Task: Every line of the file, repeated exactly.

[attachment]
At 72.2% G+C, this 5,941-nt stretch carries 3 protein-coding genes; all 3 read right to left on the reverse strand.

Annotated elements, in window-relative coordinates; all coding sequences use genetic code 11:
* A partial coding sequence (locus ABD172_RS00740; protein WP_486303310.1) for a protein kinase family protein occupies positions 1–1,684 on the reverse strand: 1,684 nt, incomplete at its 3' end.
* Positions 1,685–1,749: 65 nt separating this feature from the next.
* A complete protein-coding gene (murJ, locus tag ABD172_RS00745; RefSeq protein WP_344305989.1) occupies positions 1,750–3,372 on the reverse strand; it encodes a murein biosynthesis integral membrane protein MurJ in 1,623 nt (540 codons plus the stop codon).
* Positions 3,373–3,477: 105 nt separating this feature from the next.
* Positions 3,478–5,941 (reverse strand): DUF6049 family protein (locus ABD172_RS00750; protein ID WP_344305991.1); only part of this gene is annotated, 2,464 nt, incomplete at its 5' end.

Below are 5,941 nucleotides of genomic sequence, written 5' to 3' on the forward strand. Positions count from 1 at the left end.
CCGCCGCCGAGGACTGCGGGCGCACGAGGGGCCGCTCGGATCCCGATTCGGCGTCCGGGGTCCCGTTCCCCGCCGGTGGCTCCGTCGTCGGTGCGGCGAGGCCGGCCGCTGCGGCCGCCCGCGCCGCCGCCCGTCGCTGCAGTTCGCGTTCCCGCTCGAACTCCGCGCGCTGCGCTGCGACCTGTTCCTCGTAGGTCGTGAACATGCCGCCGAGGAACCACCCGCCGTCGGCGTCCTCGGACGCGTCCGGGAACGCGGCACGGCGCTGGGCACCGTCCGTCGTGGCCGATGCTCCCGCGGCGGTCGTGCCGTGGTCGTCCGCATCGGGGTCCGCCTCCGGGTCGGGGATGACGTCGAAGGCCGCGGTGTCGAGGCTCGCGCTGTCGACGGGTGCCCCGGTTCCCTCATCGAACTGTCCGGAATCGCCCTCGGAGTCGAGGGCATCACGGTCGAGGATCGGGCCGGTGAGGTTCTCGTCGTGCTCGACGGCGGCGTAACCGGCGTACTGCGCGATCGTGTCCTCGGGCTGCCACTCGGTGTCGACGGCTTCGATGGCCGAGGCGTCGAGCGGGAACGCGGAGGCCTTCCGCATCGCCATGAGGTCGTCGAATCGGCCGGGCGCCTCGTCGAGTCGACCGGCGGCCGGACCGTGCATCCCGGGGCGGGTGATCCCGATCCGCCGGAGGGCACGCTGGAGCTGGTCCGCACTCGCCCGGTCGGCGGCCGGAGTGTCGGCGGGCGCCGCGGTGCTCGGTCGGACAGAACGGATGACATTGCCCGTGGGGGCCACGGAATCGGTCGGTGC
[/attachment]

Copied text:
At 72.2% G+C, this 5,941-nt stretch carries 3 protein-coding genes; all 3 read right to left on the reverse strand.

Annotated elements, in window-relative coordinates; all coding sequences use genetic code 11:
* A partial coding sequence (locus ABD172_RS00740; protein WP_486303310.1) for a protein kinase family protein occupies positions 1–1,684 on the reverse strand: 1,684 nt, incomplete at its 3' end.
* Positions 1,685–1,749: 65 nt separating this feature from the next.
* A complete protein-coding gene (murJ, locus tag ABD172_RS00745; RefSeq protein WP_344305989.1) occupies positions 1,750–3,372 on the reverse strand; it encodes a murein biosynthesis integral membrane protein MurJ in 1,623 nt (540 codons plus the stop codon).
* Positions 3,373–3,477: 105 nt separating this feature from the next.
* Positions 3,478–5,941 (reverse strand): DUF6049 family protein (locus ABD172_RS00750; protein ID WP_344305991.1); only part of this gene is annotated, 2,464 nt, incomplete at its 5' end.

Below are 5,941 nucleotides of genomic sequence, written 5' to 3' on the forward strand. Positions count from 1 at the left end.
CCGCCGCCGAGGACTGCGGGCGCACGAGGGGCCGCTCGGATCCCGATTCGGCGTCCGGGGTCCCGTTCCCCGCCGGTGGCTCCGTCGTCGGTGCGGCGAGGCCGGCCGCTGCGGCCGCCCGCGCCGCCGCCCGTCGCTGCAGTTCGCGTTCCCGCTCGAACTCCGCGCGCTGCGCTGCGACCTGTTCCTCGTAGGTCGTGAACATGCCGCCGAGGAACCACCCGCCGTCGGCGTCCTCGGACGCGTCCGGGAACGCGGCACGGCGCTGGGCACCGTCCGTCGTGGCCGATGCTCCCGCGGCGGTCGTGCCGTGGTCGTCCGCATCGGGGTCCGCCTCCGGGTCGGGGATGACGTCGAAGGCCGCGGTGTCGAGGCTCGCGCTGTCGACGGGTGCCCCGGTTCCCTCATCGAACTGTCCGGAATCGCCCTCGGAGTCGAGGGCATCACGGTCGAGGATCGGGCCGGTGAGGTTCTCGTCGTGCTCGACGGCGGCGTAACCGGCGTACTGCGCGATCGTGTCCTCGGGCTGCCACTCGGTGTCGACGGCTTCGATGGCCGAGGCGTCGAGCGGGAACGCGGAGGCCTTCCGCATCGCCATGAGGTCGTCGAATCGGCCGGGCGCCTCGTCGAGTCGACCGGCGGCCGGACCGTGCATCCCGGGGCGGGTGATCCCGATCCGCCGGAGGGCACGCTGGAGCTGGTCCGCACTCGCCCGGTCGGCGGCCGGAGTGTCGGCGGGCGCCGCGGTGCTCGGTCGGACAGAACGGATGACATTGCCCGTGGGGGCCACGGAATCGGTCGGTGC